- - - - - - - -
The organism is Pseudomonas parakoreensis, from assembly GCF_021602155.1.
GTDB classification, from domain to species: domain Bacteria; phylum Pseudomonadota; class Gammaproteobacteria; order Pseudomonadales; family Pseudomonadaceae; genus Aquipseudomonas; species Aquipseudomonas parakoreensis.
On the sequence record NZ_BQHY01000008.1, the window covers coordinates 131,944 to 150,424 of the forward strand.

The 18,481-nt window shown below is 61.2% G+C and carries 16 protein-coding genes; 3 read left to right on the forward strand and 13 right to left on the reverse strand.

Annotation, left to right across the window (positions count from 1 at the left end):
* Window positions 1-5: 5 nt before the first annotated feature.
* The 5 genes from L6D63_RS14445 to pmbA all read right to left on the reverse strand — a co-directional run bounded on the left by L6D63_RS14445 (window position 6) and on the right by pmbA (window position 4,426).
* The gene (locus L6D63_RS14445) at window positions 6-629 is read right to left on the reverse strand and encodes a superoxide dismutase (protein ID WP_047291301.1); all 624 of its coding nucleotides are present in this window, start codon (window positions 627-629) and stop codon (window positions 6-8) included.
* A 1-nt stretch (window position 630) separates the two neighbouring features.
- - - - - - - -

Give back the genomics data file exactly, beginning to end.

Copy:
The organism is Pseudomonas parakoreensis, from assembly GCF_021602155.1.
GTDB classification, from domain to species: domain Bacteria; phylum Pseudomonadota; class Gammaproteobacteria; order Pseudomonadales; family Pseudomonadaceae; genus Aquipseudomonas; species Aquipseudomonas parakoreensis.
On the sequence record NZ_BQHY01000008.1, the window covers coordinates 131,944 to 150,424 of the forward strand.

The 18,481-nt window shown below is 61.2% G+C and carries 16 protein-coding genes; 3 read left to right on the forward strand and 13 right to left on the reverse strand.

Annotation, left to right across the window (positions count from 1 at the left end):
* Window positions 1-5: 5 nt before the first annotated feature.
* The 5 genes from L6D63_RS14445 to pmbA all read right to left on the reverse strand — a co-directional run bounded on the left by L6D63_RS14445 (window position 6) and on the right by pmbA (window position 4,426).
* The gene (locus L6D63_RS14445) at window positions 6-629 is read right to left on the reverse strand and encodes a superoxide dismutase (protein ID WP_047291301.1); all 624 of its coding nucleotides are present in this window, start codon (window positions 627-629) and stop codon (window positions 6-8) included.
* A 1-nt stretch (window position 630) separates the two neighbouring features.